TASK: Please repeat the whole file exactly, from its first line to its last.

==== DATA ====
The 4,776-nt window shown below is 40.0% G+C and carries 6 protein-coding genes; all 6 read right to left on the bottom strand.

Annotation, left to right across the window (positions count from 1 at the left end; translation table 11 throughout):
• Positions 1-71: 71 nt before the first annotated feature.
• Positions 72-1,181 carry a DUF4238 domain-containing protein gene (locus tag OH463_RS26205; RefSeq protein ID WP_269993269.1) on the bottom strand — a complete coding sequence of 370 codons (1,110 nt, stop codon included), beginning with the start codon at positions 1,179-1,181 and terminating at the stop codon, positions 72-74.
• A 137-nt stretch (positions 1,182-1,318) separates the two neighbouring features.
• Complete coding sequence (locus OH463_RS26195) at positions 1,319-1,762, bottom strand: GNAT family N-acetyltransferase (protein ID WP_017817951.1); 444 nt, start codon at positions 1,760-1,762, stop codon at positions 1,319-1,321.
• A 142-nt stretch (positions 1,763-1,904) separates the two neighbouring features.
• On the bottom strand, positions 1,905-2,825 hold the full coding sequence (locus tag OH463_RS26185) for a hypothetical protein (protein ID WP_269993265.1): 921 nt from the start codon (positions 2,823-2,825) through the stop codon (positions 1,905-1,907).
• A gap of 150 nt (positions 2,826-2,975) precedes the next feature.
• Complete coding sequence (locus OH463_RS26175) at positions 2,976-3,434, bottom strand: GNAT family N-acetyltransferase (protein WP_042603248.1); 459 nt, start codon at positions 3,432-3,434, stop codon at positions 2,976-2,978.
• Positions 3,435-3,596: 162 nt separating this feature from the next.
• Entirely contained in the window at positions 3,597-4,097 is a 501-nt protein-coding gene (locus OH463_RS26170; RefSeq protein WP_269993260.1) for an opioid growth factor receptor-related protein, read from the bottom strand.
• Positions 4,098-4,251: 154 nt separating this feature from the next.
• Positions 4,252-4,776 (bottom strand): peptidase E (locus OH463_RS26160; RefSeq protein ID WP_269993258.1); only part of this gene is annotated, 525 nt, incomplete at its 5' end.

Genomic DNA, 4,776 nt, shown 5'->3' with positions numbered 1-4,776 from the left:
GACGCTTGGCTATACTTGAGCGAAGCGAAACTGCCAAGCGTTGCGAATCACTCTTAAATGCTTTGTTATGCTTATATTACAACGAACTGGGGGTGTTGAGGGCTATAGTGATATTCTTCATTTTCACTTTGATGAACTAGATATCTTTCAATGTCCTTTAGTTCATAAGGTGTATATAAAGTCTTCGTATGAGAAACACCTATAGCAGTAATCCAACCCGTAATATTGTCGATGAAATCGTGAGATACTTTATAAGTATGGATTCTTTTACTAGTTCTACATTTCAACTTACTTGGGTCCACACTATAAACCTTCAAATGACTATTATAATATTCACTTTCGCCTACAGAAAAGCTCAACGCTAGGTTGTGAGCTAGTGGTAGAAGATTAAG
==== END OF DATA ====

The 4,776-nt window shown below is 40.0% G+C and carries 6 protein-coding genes; all 6 read right to left on the bottom strand.

Annotation, left to right across the window (positions count from 1 at the left end; translation table 11 throughout):
• Positions 1-71: 71 nt before the first annotated feature.
• Positions 72-1,181 carry a DUF4238 domain-containing protein gene (locus tag OH463_RS26205; RefSeq protein ID WP_269993269.1) on the bottom strand — a complete coding sequence of 370 codons (1,110 nt, stop codon included), beginning with the start codon at positions 1,179-1,181 and terminating at the stop codon, positions 72-74.
• A 137-nt stretch (positions 1,182-1,318) separates the two neighbouring features.
• Complete coding sequence (locus OH463_RS26195) at positions 1,319-1,762, bottom strand: GNAT family N-acetyltransferase (protein ID WP_017817951.1); 444 nt, start codon at positions 1,760-1,762, stop codon at positions 1,319-1,321.
• A 142-nt stretch (positions 1,763-1,904) separates the two neighbouring features.
• On the bottom strand, positions 1,905-2,825 hold the full coding sequence (locus tag OH463_RS26185) for a hypothetical protein (protein ID WP_269993265.1): 921 nt from the start codon (positions 2,823-2,825) through the stop codon (positions 1,905-1,907).
• A gap of 150 nt (positions 2,826-2,975) precedes the next feature.
• Complete coding sequence (locus OH463_RS26175) at positions 2,976-3,434, bottom strand: GNAT family N-acetyltransferase (protein WP_042603248.1); 459 nt, start codon at positions 3,432-3,434, stop codon at positions 2,976-2,978.
• Positions 3,435-3,596: 162 nt separating this feature from the next.
• Entirely contained in the window at positions 3,597-4,097 is a 501-nt protein-coding gene (locus OH463_RS26170; RefSeq protein WP_269993260.1) for an opioid growth factor receptor-related protein, read from the bottom strand.
• Positions 4,098-4,251: 154 nt separating this feature from the next.
• Positions 4,252-4,776 (bottom strand): peptidase E (locus OH463_RS26160; RefSeq protein ID WP_269993258.1); only part of this gene is annotated, 525 nt, incomplete at its 5' end.

Genomic DNA, 4,776 nt, shown 5'->3' with positions numbered 1-4,776 from the left:
GACGCTTGGCTATACTTGAGCGAAGCGAAACTGCCAAGCGTTGCGAATCACTCTTAAATGCTTTGTTATGCTTATATTACAACGAACTGGGGGTGTTGAGGGCTATAGTGATATTCTTCATTTTCACTTTGATGAACTAGATATCTTTCAATGTCCTTTAGTTCATAAGGTGTATATAAAGTCTTCGTATGAGAAACACCTATAGCAGTAATCCAACCCGTAATATTGTCGATGAAATCGTGAGATACTTTATAAGTATGGATTCTTTTACTAGTTCTACATTTCAACTTACTTGGGTCCACACTATAAACCTTCAAATGACTATTATAATATTCACTTTCGCCTACAGAAAAGCTCAACGCTAGGTTGTGAGCTAGTGGTAGAAGATTAAG